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Highwire Rapprochement: Developments in US-Cuba Relations
US President Barack Obama stands with Cuba’s President Raul Castro before a
bilateral meeting at the United Nations headquarters, 29SEP15. Photo: AP
This week’s snapshot focuses on the most recent developments in Washington-Havana relations. Alongside the first anniversary of the US and Cuba announcing renewed bilateral relations, both countries have worked to navigate a new status quo. President Barack Obama and President Raul Castro have reiterated their commitments to strengthening relations. Both countries have seen developments in business and travel, as well as negotiating trade and ethics interests.
News summary of events during the week of 14DEC15 – 21DEC15
- 14DEC: US President Barack Obama said in an interview he was open to visiting Cuba in 2016 but first wants to see ordinary citizens there enjoy more personal freedoms. (Reuters)
- 16DEC: US Rep. Carlos Curbelo (R-Fla.) presented a bill to modify the Refugee Education Assistance Act with the aim of forcing Cuban citizens who benefit under it to prove that they are really refugees from political persecution on the communist island. (EFE)
- 16DEC: American lawmakers announced the creation of a group (The Cuba Working Group in the House of Representatives) to promote US interests as newly restored US-Cuba relations evolve. (AFP)
- 17DEC: On this day in 2014, President Obama and President Raul Castro announced the decision to re-establish long-frozen diplomatic ties. (BBC)
- 17DEC: The United States and Cuba announced plans to resume flights between the two countries. (AFP)
- 18DEC: Josefina Vidal, head of US affairs at the Cuban Foreign Ministry, said Cuba-US ties have made “important progress” since the two countries announced the restoration of diplomatic relations a year ago, but have yet to see progress in trade, finance and economy. (Xinhua)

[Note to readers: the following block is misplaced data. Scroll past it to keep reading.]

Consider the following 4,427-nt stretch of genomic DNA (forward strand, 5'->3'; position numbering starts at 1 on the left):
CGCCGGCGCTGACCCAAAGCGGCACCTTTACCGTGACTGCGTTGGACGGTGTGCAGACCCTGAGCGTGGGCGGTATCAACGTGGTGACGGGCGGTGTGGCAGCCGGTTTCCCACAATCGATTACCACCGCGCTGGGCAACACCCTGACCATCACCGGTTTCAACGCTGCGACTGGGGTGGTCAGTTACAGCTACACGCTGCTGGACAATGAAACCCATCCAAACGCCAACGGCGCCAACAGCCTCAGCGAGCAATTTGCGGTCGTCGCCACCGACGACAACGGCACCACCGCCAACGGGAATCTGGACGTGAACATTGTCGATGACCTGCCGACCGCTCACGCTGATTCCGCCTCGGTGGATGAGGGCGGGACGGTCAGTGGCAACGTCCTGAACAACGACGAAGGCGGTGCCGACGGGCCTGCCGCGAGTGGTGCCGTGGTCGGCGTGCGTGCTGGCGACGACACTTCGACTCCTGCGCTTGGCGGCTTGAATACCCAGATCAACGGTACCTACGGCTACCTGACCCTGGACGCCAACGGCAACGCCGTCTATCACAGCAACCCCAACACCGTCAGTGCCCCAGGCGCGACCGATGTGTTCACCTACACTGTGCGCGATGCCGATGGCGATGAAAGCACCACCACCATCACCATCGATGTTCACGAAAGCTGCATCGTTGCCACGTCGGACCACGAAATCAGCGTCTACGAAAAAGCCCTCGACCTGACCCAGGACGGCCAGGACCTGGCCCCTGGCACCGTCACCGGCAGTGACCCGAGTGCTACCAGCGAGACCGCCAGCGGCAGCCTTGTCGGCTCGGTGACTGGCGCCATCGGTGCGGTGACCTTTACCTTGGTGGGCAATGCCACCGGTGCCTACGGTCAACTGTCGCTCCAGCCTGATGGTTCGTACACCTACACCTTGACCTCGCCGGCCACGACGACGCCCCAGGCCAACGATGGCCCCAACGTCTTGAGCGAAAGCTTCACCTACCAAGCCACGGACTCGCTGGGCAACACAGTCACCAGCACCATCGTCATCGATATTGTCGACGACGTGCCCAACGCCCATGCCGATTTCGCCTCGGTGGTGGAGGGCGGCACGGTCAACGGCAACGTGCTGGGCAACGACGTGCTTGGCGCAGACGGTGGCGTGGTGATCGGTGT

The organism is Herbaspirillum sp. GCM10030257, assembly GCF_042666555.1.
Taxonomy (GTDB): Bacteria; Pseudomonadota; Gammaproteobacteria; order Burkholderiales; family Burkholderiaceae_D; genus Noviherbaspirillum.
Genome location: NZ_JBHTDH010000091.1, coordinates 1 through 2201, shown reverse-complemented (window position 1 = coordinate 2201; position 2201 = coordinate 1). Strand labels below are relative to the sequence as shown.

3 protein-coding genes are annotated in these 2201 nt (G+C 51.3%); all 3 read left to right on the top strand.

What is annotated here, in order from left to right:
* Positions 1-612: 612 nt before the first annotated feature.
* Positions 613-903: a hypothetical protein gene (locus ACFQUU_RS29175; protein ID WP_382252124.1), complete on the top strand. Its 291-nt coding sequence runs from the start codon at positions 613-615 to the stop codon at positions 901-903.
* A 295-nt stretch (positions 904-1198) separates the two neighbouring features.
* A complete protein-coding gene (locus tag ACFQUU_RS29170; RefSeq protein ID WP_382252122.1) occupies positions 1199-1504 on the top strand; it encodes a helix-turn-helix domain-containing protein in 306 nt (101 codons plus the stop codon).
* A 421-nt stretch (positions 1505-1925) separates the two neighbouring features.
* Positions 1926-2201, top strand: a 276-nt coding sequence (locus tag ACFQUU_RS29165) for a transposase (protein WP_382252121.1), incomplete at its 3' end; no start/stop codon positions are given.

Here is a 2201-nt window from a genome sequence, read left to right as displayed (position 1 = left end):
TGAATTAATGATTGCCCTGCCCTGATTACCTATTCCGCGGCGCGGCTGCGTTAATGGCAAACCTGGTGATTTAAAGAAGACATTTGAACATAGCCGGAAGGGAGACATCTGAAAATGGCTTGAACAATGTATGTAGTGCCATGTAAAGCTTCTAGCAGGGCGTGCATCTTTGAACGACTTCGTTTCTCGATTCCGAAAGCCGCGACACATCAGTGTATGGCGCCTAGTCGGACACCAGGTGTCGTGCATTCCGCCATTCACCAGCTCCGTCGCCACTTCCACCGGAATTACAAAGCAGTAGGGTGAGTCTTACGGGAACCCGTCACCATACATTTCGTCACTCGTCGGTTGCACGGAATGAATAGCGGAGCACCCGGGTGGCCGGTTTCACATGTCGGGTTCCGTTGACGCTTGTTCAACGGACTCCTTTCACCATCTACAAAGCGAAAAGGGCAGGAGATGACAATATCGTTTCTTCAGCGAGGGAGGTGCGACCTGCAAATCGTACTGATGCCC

- 18DEC: President Castro confirmed his government’s “complete inclination” to continue building a new relationship with the US, while insisting that Washington has failed to meet its key demands for normalization, such as ending the US trade embargo of Cuba and US withdrawal from the naval base at Guantanamo Bay. (Reuters)
- 18DEC: President Obama vowed to give Congress one last chance to approve legislation to shut down the prison for suspected terrorists at Guantánamo Bay before he looks at executive actions to close the facility. (BBC)
- 18DEC: Cuban President Raul Castro urged the US government to halt radio and television broadcasts aimed at the island and other programs that Cuba considers harmful while reiterating that he is interested in deepening the thaw in relations with the United States. (AP)
- 19DEC: The number of medical professionals who defected for residency in the United States reached a record this year, putting a crimp in the newly restored relations between the two countries and prompting Cuba to reestablish travel restrictions on individuals with medical training. (NYT)
Sample of Twitter handles tweeting about the improving relations between the United States and Cuba.
- @MichaelLangan – Michael Langan, Editor, Agence France-Presse Americas
- @mweissenstein – Michael Weissenstein, Chief of Bureau, Associated Press, Havana Director de Noticias, Associated Press, La Habana